For the gluten-free living apprentice, the “wheat-free” label can be a trap. This is a classic example that illustrates the importance of understanding gluten-free semantics. “Gluten-free” automatically means “wheat-free,” because a gluten-free product cannot contain any ingredient derived from the species of wheat. However, “wheatfree” on a package that does not also specify “gluten-free” does not necessarily mean the product is gluten-free. For example, a product containing rye or barley but not wheat can be legitimately labeled wheat-free, but it is not gluten-free. Also, many products using oats but not wheat are often labeled wheat-free, but as the cross-contamination issue continues with oats, you must base your decision to buy this product on your known tolerance level of oats. If the oats are not pure, gluten-free, the product will not be gluten-free because of the likelihood of cross-contamination with wheat.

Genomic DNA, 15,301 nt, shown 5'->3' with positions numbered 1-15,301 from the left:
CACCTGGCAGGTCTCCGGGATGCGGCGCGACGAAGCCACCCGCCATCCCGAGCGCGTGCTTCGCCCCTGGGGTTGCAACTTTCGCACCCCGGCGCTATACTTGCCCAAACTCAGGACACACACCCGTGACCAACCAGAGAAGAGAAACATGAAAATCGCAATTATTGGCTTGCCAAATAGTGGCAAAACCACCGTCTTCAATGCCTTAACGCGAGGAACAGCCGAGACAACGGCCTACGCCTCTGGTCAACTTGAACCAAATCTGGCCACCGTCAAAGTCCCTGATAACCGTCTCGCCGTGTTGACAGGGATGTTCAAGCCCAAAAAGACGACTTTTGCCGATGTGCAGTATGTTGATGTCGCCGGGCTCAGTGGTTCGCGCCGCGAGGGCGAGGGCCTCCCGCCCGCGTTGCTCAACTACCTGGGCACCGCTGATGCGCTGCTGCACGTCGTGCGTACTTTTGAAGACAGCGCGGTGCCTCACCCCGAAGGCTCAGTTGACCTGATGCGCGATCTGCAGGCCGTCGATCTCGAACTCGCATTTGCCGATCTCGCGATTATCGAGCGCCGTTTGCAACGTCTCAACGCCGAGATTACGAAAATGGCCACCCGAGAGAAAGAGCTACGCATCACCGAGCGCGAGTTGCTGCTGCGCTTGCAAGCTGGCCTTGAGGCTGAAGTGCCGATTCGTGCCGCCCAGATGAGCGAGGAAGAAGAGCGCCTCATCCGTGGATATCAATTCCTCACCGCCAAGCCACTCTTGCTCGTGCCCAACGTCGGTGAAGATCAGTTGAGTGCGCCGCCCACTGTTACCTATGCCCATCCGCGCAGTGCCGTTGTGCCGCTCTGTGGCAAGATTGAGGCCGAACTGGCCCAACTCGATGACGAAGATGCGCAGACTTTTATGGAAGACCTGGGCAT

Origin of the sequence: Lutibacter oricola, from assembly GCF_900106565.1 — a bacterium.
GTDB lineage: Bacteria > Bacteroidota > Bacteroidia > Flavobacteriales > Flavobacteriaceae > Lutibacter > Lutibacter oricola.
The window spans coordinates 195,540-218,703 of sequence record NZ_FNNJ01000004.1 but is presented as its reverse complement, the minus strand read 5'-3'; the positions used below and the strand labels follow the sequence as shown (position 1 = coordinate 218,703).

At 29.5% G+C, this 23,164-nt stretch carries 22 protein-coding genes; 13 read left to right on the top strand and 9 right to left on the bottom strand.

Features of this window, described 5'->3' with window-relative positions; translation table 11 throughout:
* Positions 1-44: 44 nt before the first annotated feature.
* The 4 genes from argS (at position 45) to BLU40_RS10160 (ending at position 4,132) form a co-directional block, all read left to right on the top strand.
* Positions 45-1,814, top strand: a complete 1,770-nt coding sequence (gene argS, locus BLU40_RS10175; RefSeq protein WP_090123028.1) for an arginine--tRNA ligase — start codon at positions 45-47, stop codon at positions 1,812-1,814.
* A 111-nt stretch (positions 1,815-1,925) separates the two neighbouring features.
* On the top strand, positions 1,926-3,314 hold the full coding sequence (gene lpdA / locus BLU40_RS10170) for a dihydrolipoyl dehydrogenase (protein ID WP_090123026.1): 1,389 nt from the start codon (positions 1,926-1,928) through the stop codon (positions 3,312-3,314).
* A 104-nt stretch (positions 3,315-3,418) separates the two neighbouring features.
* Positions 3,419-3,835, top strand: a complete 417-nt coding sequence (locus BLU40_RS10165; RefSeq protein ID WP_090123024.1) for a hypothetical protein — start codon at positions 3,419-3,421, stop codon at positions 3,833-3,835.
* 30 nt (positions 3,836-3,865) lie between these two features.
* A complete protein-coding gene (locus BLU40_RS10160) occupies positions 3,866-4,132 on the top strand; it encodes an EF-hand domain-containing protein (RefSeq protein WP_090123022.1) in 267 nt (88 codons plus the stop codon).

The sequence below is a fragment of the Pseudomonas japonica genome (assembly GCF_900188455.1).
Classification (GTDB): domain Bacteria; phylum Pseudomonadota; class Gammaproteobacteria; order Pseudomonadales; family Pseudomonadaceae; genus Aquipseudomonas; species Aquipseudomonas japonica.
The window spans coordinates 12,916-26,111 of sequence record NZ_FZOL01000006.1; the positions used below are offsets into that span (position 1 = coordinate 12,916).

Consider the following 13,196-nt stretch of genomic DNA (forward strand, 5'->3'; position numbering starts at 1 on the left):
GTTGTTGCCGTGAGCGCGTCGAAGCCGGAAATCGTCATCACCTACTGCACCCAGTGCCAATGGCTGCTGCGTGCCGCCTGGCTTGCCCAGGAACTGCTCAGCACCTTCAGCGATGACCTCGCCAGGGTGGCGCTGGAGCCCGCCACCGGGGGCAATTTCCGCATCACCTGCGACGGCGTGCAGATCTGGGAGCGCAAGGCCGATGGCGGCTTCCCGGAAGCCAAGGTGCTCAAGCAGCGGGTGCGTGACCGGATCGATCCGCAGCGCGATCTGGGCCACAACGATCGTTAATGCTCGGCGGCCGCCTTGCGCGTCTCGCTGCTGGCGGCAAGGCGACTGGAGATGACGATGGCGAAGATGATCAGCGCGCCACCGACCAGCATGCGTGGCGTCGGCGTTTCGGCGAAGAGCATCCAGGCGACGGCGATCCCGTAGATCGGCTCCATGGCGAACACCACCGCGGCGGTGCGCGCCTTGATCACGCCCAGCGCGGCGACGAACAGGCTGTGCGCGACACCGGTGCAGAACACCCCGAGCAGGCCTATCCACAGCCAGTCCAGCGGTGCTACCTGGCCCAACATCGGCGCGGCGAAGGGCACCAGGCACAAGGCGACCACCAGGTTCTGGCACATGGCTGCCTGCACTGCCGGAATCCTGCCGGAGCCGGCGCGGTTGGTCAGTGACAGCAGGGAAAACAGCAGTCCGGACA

Then what about wheat-free soy sauce or tamari? Typically, traditional soy sauce is made with wheat and contains gluten. But soy sauce is not made with rye or barley. So, if a soy sauce brand says “wheat-free” but not “gluten-free,” you can be sure it’s gluten-free as well. This may sound contradictory to the information just stated, but again, it’s important to know your gluten-based and gluten-free ingredients to understand products accurately.
Caution: Some baked products utilizing spelt (a species of wheat)
have been misbranded in the past as “wheat-free.” You may still find misbranded products in small independent stores and bakeries. It’s not uncommon to find bakers and other product manufacturers who are unfamiliar with the gluten-free diet and its labeling protocol, and think spelt and other wheat-related grains are wheat-free. A search on the Internet will reveal numerous companies that inappropriately claim that spelt is wheat-free.